• Successfully complete a pre-course pass/fail assessment that takes approximately 40 hours to complete.

Success in D-510 will depend on the student’s ability in leadership and organizational knowledge as contained in:

  • L-380 Fireline Leadership
  • ICS-300 Intermediate ICS
  • D-310 Expanded Dispatch Support Dispatcher
  • Agency-specific supervision courses

 D-312, Aircraft Dispatcher, is highly recommended.

Course Target Group:

This course is targeted to resource managers, wildland fire planning personnel and line officers who want to enhance their knowledge and understanding of fire management and fire ecology.

  • Natural and cultural resource management specialists, endangered species biologists, compliance specialists (NEPA, SHPO), land, fire and fuels management planners. Individuals involved with planning, implementation, and monitoring of fire and ecosystem management programs.
  • Public affairs, information officers, education and other specialists or individuals who need to communicate to diverse audiences fire management and ecological principles and practices.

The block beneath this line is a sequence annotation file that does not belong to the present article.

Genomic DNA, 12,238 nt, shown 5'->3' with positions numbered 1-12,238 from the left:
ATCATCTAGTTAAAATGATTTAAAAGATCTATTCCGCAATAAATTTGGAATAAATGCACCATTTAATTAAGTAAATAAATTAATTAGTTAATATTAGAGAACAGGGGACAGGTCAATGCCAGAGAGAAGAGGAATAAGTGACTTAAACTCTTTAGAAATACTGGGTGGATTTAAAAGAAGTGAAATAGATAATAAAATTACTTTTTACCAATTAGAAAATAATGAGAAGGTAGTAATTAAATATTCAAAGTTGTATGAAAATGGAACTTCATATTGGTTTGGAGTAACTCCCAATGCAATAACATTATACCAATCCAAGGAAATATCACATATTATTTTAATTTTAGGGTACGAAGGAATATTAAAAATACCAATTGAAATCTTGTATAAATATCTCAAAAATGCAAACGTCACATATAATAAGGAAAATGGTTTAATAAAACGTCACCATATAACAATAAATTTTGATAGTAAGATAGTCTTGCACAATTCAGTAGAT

• Agency administrators, (i.e., line officers) senior managers, Staff Officers, Tribal leaders, and other key partners. (i.e., community leaders, local government, state officials, non-government partners, et cetera.)
  • Fire Management Officers and Assistant Fire Management Officers.

Course Description:

Through lectures, case studies, a field trip, and interaction between students and faculty, the course will:

  • Explore the role of fire and fire management in ecosystem management.
  • Examine historical, social, political, legal, economic, and environment factors critical to fire management.
  • Provide the students with concepts, technologies and methods to actively engage in ecosystem management across the landscape.

Course Size is limited to 100 Students


Course Objectives:

  • Convey the significant role of fire management across a diversity of ecosystems.
  • Demonstrate the complexity and benefits of integrating fire and landscape management with social, political, legal, economic and environmental factors.